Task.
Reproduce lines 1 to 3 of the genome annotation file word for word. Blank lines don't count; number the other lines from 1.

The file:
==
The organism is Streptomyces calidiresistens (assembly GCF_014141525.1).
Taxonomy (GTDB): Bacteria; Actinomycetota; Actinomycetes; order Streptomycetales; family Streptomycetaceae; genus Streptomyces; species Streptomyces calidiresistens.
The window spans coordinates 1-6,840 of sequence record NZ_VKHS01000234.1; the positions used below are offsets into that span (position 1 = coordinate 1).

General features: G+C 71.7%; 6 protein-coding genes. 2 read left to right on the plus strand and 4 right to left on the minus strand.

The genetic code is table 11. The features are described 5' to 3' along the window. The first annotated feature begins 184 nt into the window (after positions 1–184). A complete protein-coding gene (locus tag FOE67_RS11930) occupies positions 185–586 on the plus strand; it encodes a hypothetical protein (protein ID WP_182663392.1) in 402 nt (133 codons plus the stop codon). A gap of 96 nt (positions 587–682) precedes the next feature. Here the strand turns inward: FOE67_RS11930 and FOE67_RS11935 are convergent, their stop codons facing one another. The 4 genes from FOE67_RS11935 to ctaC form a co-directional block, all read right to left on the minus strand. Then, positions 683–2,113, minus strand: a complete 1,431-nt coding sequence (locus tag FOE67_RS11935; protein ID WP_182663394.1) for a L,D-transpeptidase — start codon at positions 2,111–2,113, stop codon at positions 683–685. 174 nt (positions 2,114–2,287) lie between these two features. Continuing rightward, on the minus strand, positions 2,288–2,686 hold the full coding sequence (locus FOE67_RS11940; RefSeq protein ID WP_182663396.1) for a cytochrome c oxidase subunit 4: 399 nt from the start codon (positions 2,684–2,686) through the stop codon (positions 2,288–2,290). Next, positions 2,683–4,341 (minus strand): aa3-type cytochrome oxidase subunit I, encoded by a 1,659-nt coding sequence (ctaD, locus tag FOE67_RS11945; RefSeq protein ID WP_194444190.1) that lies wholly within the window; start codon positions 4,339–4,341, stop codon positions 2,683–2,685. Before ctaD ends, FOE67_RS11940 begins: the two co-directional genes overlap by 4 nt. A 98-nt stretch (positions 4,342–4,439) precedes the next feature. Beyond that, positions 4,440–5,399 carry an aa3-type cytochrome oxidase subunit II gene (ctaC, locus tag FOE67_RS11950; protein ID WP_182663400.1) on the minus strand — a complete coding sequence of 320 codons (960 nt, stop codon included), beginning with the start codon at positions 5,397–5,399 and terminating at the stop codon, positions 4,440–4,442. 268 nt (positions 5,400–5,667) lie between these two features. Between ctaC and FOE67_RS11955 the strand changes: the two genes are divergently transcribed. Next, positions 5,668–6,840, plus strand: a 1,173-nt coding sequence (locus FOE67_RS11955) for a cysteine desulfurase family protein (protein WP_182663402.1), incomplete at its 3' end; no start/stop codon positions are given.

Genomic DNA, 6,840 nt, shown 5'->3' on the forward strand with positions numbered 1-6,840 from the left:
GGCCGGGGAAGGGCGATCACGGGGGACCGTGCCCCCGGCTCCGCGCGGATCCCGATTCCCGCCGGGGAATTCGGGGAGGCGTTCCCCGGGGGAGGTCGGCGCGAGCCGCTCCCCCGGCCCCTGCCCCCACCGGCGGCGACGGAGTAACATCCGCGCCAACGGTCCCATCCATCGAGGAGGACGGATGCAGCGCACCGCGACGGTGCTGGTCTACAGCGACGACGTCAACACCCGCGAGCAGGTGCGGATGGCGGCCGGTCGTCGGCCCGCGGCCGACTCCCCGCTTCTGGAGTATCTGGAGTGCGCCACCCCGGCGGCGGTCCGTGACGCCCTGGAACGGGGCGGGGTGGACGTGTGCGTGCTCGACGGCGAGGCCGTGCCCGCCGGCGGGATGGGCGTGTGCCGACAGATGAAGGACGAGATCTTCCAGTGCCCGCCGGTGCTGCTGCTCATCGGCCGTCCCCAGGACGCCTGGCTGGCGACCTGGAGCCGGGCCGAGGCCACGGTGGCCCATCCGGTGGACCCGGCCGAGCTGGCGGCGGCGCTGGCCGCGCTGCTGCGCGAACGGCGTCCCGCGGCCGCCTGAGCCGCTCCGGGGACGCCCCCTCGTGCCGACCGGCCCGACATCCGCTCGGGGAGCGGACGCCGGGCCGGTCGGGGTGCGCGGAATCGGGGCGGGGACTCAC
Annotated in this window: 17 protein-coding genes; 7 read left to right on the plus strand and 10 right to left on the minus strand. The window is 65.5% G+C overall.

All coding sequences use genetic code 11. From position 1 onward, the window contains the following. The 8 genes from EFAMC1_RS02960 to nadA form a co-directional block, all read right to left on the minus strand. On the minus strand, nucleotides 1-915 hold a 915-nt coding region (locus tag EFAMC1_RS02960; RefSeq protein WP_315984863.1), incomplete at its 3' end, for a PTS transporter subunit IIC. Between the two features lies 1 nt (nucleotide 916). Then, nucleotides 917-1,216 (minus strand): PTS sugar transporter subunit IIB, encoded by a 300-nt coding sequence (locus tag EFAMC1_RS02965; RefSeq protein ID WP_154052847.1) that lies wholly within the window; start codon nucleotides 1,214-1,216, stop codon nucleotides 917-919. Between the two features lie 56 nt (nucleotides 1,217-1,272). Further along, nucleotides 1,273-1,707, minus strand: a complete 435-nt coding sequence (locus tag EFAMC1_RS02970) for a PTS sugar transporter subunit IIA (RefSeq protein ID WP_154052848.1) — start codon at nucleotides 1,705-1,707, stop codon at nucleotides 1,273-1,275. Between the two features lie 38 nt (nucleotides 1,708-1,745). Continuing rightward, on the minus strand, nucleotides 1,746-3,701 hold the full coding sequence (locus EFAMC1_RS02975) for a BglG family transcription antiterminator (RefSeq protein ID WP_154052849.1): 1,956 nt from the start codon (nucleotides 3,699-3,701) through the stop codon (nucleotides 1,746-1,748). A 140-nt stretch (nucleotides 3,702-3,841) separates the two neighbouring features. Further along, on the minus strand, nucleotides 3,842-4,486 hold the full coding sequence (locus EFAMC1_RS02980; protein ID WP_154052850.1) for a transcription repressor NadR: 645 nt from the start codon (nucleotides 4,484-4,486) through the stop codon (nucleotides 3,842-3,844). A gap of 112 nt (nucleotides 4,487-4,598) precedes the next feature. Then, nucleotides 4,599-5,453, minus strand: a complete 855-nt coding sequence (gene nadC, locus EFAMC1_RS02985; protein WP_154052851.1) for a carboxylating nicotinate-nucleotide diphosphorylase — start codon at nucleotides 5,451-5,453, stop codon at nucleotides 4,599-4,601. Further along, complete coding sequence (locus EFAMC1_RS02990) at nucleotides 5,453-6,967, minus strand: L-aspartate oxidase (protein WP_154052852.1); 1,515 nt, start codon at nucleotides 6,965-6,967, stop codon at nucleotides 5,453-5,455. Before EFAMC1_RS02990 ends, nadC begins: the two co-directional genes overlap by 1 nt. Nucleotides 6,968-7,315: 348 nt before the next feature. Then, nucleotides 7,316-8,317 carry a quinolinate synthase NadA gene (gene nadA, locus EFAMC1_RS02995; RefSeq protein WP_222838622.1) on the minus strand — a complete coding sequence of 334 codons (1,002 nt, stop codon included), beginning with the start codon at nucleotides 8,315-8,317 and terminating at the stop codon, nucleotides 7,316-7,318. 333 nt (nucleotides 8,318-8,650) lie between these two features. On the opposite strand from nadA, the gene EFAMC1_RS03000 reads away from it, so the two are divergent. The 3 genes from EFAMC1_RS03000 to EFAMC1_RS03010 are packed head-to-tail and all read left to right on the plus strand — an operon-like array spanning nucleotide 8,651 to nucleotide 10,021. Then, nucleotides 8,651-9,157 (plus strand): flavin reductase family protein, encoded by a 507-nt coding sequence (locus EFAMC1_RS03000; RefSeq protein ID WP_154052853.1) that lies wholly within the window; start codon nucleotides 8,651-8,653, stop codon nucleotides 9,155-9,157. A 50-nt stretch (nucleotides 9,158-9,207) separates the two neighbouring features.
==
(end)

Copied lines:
The organism is Streptomyces calidiresistens (assembly GCF_014141525.1).
Taxonomy (GTDB): Bacteria; Actinomycetota; Actinomycetes; order Streptomycetales; family Streptomycetaceae; genus Streptomyces; species Streptomyces calidiresistens.
The window spans coordinates 1-6,840 of sequence record NZ_VKHS01000234.1; the positions used below are offsets into that span (position 1 = coordinate 1).